For Old Dominion, all roads led to Ascend Amphitheater in Nashville on Friday (May 3). The five-member band used their hometown show to not only treat the crowd to a vast range of hits, but convey the gravity of what it meant to perform a sold-out show after years wondering if they could transition from successful songwriters to celebrated artists.
Opening the show with the upbeat “Be With Me,” lead singer Matthew Ramsey saw it as an opportunity to interact with the crowd, high-fiving as many hands as possible that were gathered in the pit around the stage. This led into the energetic “Snapback” that ended with an electrifying guitar medley between Ramsey and Brad Tursi as Ramsey shouted into the crowd “are you ready?!” signifying that this wasn’t just the beginning of the show, but rather a high-energy prelude of what’s to come.
Before sending several of their own hits to to the top of the charts, the beloved group were individually working as songwriters in Nashville, penning hits for the likes of Blake Shelton, Sam Hunt and Kenny Chesney. “You’re going to hear a lot about songwriting, it’s very near and dear to our hearts,” Ramsey confessed, immediately delivering on that promise by revealing how they wrote “Still Writing Songs About You” about that one person whose memory you can’t escape before launching into the reflective number and jamming to “Hotel Key” as retro neon graphics of palm trees and a hotel pool created an eclectic aesthetic in the background. They stayed in this songwriter vein with a new track, “One Man Band,” as Ramsey and Tursi made the song a moment of musicianship by sharing a single spotlight and microphone as they sang about a man who took pride in living life solo, but felt appreciation in finding someone to live harmoniously with.
But the show’s most poignant moment culminated in an intimate guitar pull where Ramsey, Tursi and Trevor Rosen sat front of stage, passing stories between them of their early days in Nashville. Ramsey revealed the band has been in Music City for 17 years, “It took us that long to get here,” he noted, looking out into crowd of more than 6,000 people. The three singers shared of their humble beginnings, reflecting on the amount of hard work it took to be successful songwriters, all while facing rejection from record labels. In between stories, they traded performances of acoustic selections of hits they’d written like Shelton’s “Sangria” (Rosen), “Make You Miss Me” by Hunt (Ramsey) and Luke Bryan’s “Light it Up” (Tursi). Ramsey acknowledged how songwriting kept them motivated to pursue their dreams of being the main act, and after years of proving themselves as songwriters, they found a label that believed in them as artists, making their first album with 2015’s Meat and Candy.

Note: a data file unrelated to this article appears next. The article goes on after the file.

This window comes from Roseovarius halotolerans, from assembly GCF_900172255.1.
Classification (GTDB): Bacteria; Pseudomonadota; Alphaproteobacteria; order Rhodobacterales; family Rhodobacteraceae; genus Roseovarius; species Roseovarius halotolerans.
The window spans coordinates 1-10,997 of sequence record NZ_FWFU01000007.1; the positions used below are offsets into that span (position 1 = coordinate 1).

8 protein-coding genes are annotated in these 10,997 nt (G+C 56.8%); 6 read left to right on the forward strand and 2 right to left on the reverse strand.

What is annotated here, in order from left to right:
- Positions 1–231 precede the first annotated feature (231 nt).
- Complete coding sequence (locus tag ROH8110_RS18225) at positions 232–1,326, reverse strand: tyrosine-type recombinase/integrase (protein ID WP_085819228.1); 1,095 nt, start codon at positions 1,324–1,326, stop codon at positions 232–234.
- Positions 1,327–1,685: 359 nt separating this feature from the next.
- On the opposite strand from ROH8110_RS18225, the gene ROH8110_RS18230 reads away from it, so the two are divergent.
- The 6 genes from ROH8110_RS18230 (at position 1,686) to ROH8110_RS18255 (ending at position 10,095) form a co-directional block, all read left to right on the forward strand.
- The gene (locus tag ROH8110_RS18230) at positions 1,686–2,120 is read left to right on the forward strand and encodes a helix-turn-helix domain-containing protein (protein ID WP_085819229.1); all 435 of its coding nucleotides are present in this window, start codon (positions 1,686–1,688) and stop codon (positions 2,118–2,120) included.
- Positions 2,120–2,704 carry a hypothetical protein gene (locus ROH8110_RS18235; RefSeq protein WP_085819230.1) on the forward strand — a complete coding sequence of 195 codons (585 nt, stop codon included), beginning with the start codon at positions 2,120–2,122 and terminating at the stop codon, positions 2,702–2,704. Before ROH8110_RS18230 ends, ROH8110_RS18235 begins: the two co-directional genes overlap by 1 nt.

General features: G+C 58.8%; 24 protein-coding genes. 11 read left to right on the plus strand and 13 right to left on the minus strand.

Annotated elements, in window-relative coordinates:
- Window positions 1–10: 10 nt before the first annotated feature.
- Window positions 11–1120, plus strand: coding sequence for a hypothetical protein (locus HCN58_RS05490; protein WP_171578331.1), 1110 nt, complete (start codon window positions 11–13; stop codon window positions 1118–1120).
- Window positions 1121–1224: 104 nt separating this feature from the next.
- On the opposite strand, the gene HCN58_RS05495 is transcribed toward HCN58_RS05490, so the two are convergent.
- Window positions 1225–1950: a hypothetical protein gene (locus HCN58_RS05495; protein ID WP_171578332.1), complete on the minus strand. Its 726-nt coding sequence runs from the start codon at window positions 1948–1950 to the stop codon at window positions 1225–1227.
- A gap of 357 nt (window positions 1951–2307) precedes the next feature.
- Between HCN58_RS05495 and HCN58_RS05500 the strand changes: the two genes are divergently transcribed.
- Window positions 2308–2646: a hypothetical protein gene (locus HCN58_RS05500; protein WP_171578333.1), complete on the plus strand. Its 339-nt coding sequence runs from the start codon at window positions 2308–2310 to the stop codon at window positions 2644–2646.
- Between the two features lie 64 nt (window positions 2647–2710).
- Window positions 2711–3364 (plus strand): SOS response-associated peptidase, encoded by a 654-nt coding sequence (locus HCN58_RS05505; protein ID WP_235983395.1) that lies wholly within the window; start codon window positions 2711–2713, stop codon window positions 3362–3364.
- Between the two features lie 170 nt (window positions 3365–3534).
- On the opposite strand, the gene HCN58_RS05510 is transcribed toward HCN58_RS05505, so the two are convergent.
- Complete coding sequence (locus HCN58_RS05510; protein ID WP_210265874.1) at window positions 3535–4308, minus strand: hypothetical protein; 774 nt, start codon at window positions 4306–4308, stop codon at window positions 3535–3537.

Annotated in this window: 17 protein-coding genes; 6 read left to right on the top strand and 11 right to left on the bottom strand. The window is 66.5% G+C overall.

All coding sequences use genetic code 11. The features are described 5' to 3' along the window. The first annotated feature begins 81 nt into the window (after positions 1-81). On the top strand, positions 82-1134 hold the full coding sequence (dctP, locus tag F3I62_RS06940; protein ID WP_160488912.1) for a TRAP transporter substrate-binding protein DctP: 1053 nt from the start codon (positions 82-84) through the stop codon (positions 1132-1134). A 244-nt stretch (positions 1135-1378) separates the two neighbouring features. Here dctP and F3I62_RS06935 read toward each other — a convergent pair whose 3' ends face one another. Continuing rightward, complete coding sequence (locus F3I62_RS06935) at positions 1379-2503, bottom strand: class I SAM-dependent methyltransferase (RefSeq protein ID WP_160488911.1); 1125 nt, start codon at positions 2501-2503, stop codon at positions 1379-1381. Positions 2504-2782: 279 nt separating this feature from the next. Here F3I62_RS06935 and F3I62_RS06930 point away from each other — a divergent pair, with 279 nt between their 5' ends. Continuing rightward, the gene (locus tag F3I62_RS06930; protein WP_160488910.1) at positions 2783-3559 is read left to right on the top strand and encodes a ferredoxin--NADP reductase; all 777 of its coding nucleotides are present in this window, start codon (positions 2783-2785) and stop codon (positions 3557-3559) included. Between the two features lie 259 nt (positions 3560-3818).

“Before you guys ever really realized it, you were listening to our music,” Ramsey observed. “Here we are tonight.” The reflective moment was the kind that makes Nashville special, their journey resonating as they concluded the story by launching into fan favorite “Song For Another Time,” the audience loyally singing along as the band paused the music to let their voices fill the amphitheater.
One of the aspects that make Old Dominion so distinct is the uplifting element to their catalogue of songs and their ability to turn a negative situation into positive music. “We discovered that the more people sing this song, the better we all feel,” Ramsey remarked, the crowd proving him right as they sang along to “No Such Thing as a Broken Heart,” singing the words back to them so serenely that it captured the compassionate nature of the song’s message of finding the light in the midst of struggle.
As the evening came to a close with performances of “Written in the Sand,” a cover of Chesney’s hit “Save it For a Rainy Day,” co-penned by Ramsey and Tursi, and an encore of “Nowhere Fast” and “Wrong Turns,” the show felt like an expression of gratitude from Old Dominion for their journey to success and the loyal fans who helped them get there, proving they reached the goal they’ve always been striving for.